Black Panther review: Afro-futurist film is a game-changer in the MCU and superhero genre

It’s finally here! I remember when I first saw T’Challa (Chadwick Boseman), the Black Panther in Captain America: Civil War (2016). I was completely blown away. When it was announced he would star in his own film I was so excited. I eagerly anticipated the release of this film. It seemed like the longest wait ever. Then a trailer was released in July 2017 and I began to get really hyped. Since July last year until just before I saw the film I was constantly anticipating its release. With every new trailer, still and poster I got excited. And now it’s finally here. Again I was blown away. I was speechless after seeing it. Black Panther (2018) deserved all the hype and more, it far exceeded my already very high expectations. I absolutely loved it!

The character of Black Panther first appeared in an issue of the Fantastic Four in July 1966. Black Panther was the first Black superhero in mainstream American comics. Created by Stan Lee and Jack Kirby (two white guys), T’Challa was a symbol of anti-racism during the peak of civil rights movement. The character predates the radical black nationalist/socialist organisation, The Black Panther Party, by a few months and the name was purely coincidental. In fact, Stan Lee and Jack Kirby tried to distance themselves from people associating the character with the party by briefly renaming him Black Leopard. Not only was Black Panther a black superhero but an African superhero the character was so important for Black representation but at the same time also problematic. With the first adaptation of Black Panther finally, on the big screen, director Ryan Coogler and co-writer, Joe Robert Cole, made some important changes to the character and story for modern Black audiences.

Black Panther begins a week after the events of Civil War. In Civil War, T’Challa was introduced, for the first time on screen, as the noble prince of Wakanda. Wakanda is a fictional country located in East Africa. After a bomb kills his father, King T’Chaka (John Kani), T’Challa as heir to the throne of Wakanda is set to become the king and the new Black Panther, a role each new monarch takes. The first shots of the film are breath-taking. There is a CGI depiction of the history of Wakanda. It shows how the different tribes went to war over a meteorite containing vibranium. Vibranium, the fictional metal, has incredible powers and has made Wakanda the richest and most technologically advanced nation on Earth. However, to the rest of the world, Wakanda is just another poor African nation full of suffering people because it hides in plain sight to avoid outside interference. The film draws clear parallels with real-world history. The history of imperialism and colonialism and how African nations have been colonised, plundered, had its people kidnapped, killed, its resources drained and continues to suffer from the effects of colonialism and neo-colonialism. The film also draws on the history of decolonisation and Black revolutionary movements in the 20th century with sub-Saharan African nations gaining independence from colonial powers, African-American political movements, the rise and fall of revolutionary African leaders and military dictatorships. Early in the film, there’s a scene where T’Challa and Okoye (Danai Gurira) the leader of the Dora Milaje fighting force, extract his ex-lover Nakia (Lupita Nyong’o) from an undercover assignment so she can attend his coronation ceremony. There’s a visual reference to the Chibok girls who were kidnapped by terrorist organisation Boko Haram in Nigeria in 2014 with the kidnapped girls in the car dressed in hijabs.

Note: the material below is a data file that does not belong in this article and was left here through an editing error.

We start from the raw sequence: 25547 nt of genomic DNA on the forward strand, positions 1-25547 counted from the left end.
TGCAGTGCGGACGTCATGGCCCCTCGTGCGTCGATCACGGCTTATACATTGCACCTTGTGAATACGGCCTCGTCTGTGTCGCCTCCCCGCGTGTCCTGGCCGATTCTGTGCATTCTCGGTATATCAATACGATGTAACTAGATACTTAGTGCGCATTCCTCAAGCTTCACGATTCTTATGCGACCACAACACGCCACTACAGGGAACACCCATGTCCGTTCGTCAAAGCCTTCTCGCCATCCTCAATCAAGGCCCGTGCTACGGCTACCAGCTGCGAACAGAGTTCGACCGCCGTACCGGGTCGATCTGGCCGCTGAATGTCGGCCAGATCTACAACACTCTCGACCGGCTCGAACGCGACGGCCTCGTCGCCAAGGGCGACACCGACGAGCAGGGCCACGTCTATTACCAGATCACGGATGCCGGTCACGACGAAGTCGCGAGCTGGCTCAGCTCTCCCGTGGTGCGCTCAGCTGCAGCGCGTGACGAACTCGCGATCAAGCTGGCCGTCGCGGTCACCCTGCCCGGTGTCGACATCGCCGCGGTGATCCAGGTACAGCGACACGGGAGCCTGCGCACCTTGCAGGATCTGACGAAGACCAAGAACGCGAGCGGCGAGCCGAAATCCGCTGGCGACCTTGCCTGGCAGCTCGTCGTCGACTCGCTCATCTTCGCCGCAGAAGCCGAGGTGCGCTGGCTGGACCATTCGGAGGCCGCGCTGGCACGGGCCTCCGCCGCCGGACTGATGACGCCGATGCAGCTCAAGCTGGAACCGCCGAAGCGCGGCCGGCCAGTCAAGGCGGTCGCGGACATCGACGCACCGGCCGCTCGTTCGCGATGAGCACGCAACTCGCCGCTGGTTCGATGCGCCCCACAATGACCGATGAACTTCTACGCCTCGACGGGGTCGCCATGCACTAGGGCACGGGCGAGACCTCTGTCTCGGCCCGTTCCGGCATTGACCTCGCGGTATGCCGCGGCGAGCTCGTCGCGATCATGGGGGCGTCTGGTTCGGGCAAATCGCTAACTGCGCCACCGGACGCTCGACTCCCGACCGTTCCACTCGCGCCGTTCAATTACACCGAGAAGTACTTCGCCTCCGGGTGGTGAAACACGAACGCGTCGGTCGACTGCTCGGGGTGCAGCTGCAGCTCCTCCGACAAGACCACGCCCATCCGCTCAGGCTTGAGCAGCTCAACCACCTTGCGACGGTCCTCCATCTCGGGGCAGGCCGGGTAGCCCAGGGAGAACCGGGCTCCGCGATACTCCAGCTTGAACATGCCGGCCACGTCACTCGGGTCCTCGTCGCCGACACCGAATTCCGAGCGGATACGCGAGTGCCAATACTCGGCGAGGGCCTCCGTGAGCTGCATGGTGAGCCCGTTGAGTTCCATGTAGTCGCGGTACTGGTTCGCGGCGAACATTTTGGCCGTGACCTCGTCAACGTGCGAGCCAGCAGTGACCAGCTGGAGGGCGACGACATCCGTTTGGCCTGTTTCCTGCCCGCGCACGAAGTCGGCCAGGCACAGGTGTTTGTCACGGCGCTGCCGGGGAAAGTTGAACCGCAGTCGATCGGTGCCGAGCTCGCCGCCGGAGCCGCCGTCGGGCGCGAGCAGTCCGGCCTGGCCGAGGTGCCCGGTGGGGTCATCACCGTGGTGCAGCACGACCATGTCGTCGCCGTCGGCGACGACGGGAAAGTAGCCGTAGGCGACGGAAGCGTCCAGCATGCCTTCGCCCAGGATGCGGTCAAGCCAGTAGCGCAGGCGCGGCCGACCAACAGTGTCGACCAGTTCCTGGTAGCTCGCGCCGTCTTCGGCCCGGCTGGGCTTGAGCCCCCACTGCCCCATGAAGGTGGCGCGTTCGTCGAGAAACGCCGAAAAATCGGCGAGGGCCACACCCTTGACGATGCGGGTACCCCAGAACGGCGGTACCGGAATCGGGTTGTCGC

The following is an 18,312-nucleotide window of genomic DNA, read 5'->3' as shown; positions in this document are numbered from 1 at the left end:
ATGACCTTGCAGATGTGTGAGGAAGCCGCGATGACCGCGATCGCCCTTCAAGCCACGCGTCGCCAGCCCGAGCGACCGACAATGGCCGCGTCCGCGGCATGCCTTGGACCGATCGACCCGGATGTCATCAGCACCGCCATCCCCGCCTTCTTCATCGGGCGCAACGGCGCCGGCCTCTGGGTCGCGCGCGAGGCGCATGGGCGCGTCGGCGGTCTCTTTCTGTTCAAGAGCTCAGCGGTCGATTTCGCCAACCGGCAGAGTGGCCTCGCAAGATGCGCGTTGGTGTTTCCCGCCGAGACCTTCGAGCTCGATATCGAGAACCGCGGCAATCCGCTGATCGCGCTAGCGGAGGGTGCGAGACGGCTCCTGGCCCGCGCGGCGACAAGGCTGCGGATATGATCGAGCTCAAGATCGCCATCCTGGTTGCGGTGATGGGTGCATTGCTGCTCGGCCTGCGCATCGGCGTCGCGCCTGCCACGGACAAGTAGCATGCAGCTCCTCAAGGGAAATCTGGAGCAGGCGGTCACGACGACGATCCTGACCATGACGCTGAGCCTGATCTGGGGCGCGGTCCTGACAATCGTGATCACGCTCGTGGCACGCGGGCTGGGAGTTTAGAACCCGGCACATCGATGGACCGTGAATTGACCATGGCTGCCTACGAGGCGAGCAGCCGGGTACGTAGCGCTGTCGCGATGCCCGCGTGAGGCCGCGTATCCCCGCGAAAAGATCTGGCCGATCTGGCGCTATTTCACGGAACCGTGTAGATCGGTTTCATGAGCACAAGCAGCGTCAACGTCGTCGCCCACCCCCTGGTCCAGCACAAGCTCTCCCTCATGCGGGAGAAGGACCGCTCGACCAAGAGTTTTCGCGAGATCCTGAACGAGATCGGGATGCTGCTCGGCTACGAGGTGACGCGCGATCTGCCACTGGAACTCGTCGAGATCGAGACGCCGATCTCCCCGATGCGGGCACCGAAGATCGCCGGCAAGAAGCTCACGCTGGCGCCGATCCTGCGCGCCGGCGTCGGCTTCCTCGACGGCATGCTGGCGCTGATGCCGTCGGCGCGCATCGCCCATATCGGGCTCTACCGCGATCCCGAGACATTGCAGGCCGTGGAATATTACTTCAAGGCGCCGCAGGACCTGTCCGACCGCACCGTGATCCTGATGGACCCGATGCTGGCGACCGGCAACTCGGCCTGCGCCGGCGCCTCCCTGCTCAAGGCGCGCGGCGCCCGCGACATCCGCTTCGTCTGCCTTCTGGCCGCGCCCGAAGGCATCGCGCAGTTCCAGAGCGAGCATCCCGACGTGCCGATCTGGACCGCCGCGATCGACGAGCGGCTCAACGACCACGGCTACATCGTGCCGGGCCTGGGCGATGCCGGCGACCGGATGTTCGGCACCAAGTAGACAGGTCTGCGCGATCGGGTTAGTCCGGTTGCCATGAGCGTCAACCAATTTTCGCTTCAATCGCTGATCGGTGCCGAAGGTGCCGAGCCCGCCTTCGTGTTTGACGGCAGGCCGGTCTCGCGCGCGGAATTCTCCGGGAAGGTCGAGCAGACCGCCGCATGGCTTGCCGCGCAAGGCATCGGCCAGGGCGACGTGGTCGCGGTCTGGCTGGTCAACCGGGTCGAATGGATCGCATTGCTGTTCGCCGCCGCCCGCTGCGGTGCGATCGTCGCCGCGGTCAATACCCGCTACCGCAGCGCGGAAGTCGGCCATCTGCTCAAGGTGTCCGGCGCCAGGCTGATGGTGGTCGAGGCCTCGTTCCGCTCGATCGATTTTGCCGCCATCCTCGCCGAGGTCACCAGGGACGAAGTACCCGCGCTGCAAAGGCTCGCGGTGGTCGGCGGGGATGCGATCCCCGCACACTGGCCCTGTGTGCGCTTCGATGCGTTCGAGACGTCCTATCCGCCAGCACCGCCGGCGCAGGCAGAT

The film follows T’Challa as he becomes King of Wakanda and the new Black Panther. He struggles with the enormous new responsibility as ruler of a wealthy African nation. The central conflict of the film arises when he is rivalled and challenged by Erik Stevens (Michael B. Jordan) also known as Killmonger who does not agree with Wakanda’s isolationism. Coogler, who also directed Fruitvale Station (2013) and Creed (2015) both featuring Michael B. Jordan, has a unique vision. He ties in his hometown of Oakland, California into the film as the city where Killmonger grew up. The minor changes from the comics help to enhance its story because despite it being a big budget blockbuster it’s also a very personal film. In interviews, both Ryan Coogler and Chadwick Boseman have talked about wanting the film to be as authentically African as possible. As African-Americans, they have been disconnected from their roots and both went to visit several countries in the continent to discover more about cultures from the continent they’re descended from. The character of Killmonger, brilliantly played by Michael B. Jordan, is in a way a proxy for African-Americans. Although he is an antagonist and may be described as a villain because he’s in opposition to the hero’s goal the great thing about his characterisation is that his motives are complex.